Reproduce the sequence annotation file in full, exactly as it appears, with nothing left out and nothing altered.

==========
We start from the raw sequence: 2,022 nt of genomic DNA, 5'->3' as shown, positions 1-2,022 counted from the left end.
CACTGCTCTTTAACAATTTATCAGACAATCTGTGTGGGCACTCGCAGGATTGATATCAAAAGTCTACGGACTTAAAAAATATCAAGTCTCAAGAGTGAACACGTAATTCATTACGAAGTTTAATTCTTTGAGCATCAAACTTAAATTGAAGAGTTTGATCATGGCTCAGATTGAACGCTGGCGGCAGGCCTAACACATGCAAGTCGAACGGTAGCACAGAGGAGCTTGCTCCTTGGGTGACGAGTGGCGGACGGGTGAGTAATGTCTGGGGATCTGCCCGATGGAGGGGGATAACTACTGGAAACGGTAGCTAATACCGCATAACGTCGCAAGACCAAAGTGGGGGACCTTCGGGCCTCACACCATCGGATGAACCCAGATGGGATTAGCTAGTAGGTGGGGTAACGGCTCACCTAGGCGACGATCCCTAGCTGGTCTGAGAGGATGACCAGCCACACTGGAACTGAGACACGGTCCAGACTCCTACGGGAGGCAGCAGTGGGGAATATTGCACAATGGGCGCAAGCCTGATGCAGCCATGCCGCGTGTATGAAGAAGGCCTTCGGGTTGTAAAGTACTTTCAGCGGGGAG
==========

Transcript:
We start from the raw sequence: 2,022 nt of genomic DNA, 5'->3' as shown, positions 1-2,022 counted from the left end.
CACTGCTCTTTAACAATTTATCAGACAATCTGTGTGGGCACTCGCAGGATTGATATCAAAAGTCTACGGACTTAAAAAATATCAAGTCTCAAGAGTGAACACGTAATTCATTACGAAGTTTAATTCTTTGAGCATCAAACTTAAATTGAAGAGTTTGATCATGGCTCAGATTGAACGCTGGCGGCAGGCCTAACACATGCAAGTCGAACGGTAGCACAGAGGAGCTTGCTCCTTGGGTGACGAGTGGCGGACGGGTGAGTAATGTCTGGGGATCTGCCCGATGGAGGGGGATAACTACTGGAAACGGTAGCTAATACCGCATAACGTCGCAAGACCAAAGTGGGGGACCTTCGGGCCTCACACCATCGGATGAACCCAGATGGGATTAGCTAGTAGGTGGGGTAACGGCTCACCTAGGCGACGATCCCTAGCTGGTCTGAGAGGATGACCAGCCACACTGGAACTGAGACACGGTCCAGACTCCTACGGGAGGCAGCAGTGGGGAATATTGCACAATGGGCGCAAGCCTGATGCAGCCATGCCGCGTGTATGAAGAAGGCCTTCGGGTTGTAAAGTACTTTCAGCGGGGAG